Value-based payment isn't about skyrocketing costs

. 4 MIN READ

Patient care is poised to change dramatically as new models of payment overtake traditional arrangements. But according to physician leaders from some of the nation’s cutting-edge health systems, this shift in the health care environment will be a “game changer” for reasons that go far beyond economic considerations.

As high as health care costs have risen—more than 17 percent of the nation’s gross domestic product—patients are eating up most of the costs, with employee cost shares rising 50 percent faster than the rate of overall premium increases, Charles Kennedy, MD (pictured left), said during a panel discussion Saturday at the 2015 AMA Annual Meeting.

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Dr. Kennedy is chief population health officer at Healthagen, where he is working toward a more patient-centered system of care. He spoke about how value-based payment is more than a business issue—it’s a paradigm shift.

Placing the patient at the center

The existing model of payment places “profitability” with episodic treatment of sick people, which contributes to rising costs and makes care transactional, Dr. Kennedy said. The value-based system of the future will be about holistic care for the entire population, with an emphasis on keeping healthy people well and effectively managing diseases among those who are sick.

Other panelists agreed that value will only come with overall changes to the system of care.

“You can’t just change the way that you pay and have it amount to anything,” Grace Terrell, MD, president and CEO of Cornerstone Healthcare in Highpoint, N.C., said. “We actually have to change the way we take care of our patients. We ought to be able to get back to what it’s all about … with the patient at the center of all of it.”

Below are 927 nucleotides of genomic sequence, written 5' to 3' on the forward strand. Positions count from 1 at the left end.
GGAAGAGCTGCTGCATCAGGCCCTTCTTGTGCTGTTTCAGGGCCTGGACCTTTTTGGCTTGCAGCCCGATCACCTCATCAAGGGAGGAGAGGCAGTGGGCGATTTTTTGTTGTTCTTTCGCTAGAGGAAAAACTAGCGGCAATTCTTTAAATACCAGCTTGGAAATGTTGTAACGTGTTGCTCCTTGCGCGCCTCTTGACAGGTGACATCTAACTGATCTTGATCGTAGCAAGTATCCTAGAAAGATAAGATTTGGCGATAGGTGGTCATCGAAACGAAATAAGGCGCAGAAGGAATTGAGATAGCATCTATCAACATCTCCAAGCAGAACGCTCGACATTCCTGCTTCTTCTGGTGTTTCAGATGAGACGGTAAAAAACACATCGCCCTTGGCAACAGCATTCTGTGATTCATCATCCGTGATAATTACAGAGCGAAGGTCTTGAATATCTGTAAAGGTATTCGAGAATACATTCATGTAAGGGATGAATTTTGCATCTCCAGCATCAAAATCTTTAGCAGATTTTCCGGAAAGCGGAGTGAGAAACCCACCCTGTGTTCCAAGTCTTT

For Dr. Terrell’s practice, “value” isn’t a term restricted to finances. Her practice reorganized to become a “population health management hub” to provide better care and simultaneously allow physicians to thrive. The changes they made were based on the question, “How can we take back medicine in a way that’s valuable for all of us?”

Essential elements for moving to value-based care

In talking about changes that have been made so far and what the future could hold, panelists noted several elements that will be essential to achieving a high-value system of care:

  • Data. Dr. Kennedy noted that “proof points” of successes will be essential to making broader system changes, and practical data—such as the actual cost of care—should guide decisions.
  • Collaboration. “This is a time of change,” Dr. Terrell said. “For us as a profession, this could be a game changer in a very positive way. It will be a time of collaboration as opposed to a time of competition to get this done right.”
  • Patient engagement. “You can’t be a reactive organization anymore and wait for [patients] to come in when there’s a problem,” panelist Donald Fisher, Phd, president of the American Medical Group Association, said. “If we can’t figure out a way to get patients engaged [in their own health], we will fail.”
  • Remembering the ultimate goal. Dr. Terrell emphasized that the key thing to keep in mind about any health care changes is that “it’s about taking care of patients again.”

Support for physicians in new models of care

The AMA’s Professional Satisfaction and Practice Sustainability initiative aims to ensure that physicians can thrive in their practices, resulting in improved health outcomes and greater professional satisfaction.  

Key components of reaching that goal are promoting successful care delivery and payment models in the public and private sectors, and creating tools that will enable physicians to adopt proven models that fit with their practices.

Visit the AMA’s Web page on next generation models to access existing resources for physicians who are pursuing new models of care and payment.

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